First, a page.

I bought this Dark Horse Akira manga promo poster back in 2002. It was supposed to go in my dorm room, but it never made it that far. (Don't mind Mac McMannequin, modeling my Ghostbusters uniform. He's always photobombing me!)


Akira makes live action look like cinema's lazy alternative. The movie contains 160,000 individual frames, about twice the norm for anime films of the time. It was also one of the first anime to be drawn after the dialog was recorded, allowing for more accurate lip movements. Akira is frequently ranked by fans and critics as one of the greatest science-fiction films ever, and has been credited as the inspiration for The Matrix.


The cultural impact of this movie cannot be overstated. For example, the 1992 Neo-Geo game Last Resort sets its first stage in an unofficial Neo-Toyko. (Neo-Geo. Neo-Tokyo. Coincidence?)


Another Neo-Geo title, The King of Fighters 2002, features a character named K9999. The video game character is voiced by Nozomu Sasaki, who played Tetsuo in Akira. K9999 bears more than a passing resemblance to anime's favorite troubled teen.

Courtesy: Google Plus

It should be obvious by now that Akira is one of my all-time favorite movies. A few years back, I purchased one of Akira's 160,000 animation cels, along with its corresponding pencil sketch, known in the anime industry as a douga. I had the set framed locally, and it's on display in my game room, along with the other items pictured in this review.


I recently saw Funimation's Akira DVD at Wal-Mart for $5.00, which is a contender for the best retail deal in history. If you've never seen the movie, don't wait any longer.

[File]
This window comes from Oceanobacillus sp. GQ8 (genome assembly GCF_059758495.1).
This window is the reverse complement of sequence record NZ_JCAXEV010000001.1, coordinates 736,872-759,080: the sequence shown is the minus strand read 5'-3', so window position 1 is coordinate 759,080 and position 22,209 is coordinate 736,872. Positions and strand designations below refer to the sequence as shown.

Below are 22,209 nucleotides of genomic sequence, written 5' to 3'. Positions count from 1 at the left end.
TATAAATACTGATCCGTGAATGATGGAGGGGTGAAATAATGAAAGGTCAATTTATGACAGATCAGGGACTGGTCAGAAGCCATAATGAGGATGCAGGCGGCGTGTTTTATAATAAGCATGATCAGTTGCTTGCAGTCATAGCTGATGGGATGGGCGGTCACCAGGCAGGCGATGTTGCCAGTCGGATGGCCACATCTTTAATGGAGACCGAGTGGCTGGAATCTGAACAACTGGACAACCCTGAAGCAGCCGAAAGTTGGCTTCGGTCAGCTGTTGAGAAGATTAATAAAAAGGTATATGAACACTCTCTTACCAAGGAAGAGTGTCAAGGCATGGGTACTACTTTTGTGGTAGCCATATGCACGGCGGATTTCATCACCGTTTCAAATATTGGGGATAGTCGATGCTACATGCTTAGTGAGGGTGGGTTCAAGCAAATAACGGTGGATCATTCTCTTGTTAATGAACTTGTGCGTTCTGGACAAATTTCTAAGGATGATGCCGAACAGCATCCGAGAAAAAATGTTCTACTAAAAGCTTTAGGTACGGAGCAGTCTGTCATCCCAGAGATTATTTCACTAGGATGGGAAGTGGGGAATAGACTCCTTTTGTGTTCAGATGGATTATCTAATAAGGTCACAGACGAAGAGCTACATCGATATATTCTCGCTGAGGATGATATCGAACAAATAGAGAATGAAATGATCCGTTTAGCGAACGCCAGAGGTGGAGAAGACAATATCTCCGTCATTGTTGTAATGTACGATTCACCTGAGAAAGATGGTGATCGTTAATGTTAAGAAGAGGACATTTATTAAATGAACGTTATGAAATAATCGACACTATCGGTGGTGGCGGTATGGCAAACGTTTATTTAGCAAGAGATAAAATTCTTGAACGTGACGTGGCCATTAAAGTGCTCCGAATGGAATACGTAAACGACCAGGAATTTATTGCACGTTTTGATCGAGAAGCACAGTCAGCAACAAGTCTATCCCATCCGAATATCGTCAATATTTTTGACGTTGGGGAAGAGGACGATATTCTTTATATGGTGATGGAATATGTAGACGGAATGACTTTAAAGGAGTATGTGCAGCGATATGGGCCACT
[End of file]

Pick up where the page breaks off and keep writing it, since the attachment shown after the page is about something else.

Finally, although I don't have an Akira-worthy bike, I do love my scooter. The pill decal on the back is synonymous with the franchise: It references the recreational drugs in the manga and anime, and in fact Tetsuo's gang is known as The Capsules. And check out my licence plate. If there was ever a doubt that I'm a nerd, this should settle things.



#akira #anime #pioneer #funimation #scifi

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Dave Fife, a child of the '80s, is the driving force behind retroinjection.com. A nostalgia blog focusing on the pop culture of the '80s and '90s, Retro Injection places an emphasis on movies, video games and toys, and also conducts celebrity interviews.

An authority on the 1980s and a member of the Vintage Arcade Preservation Society, Dave is the creator of the acclaimed documentary, Time-Out: History of a Small-Town Arcade. He also wrote the forward to the breakdance movie book, There's No Stopping Us/ The Untold Story of Breakin': From Australia to Venice Beach.

 

The New York Times revised an article pertaining to the Super Mario character after Dave sent them a correction. At that point, he was just showing off.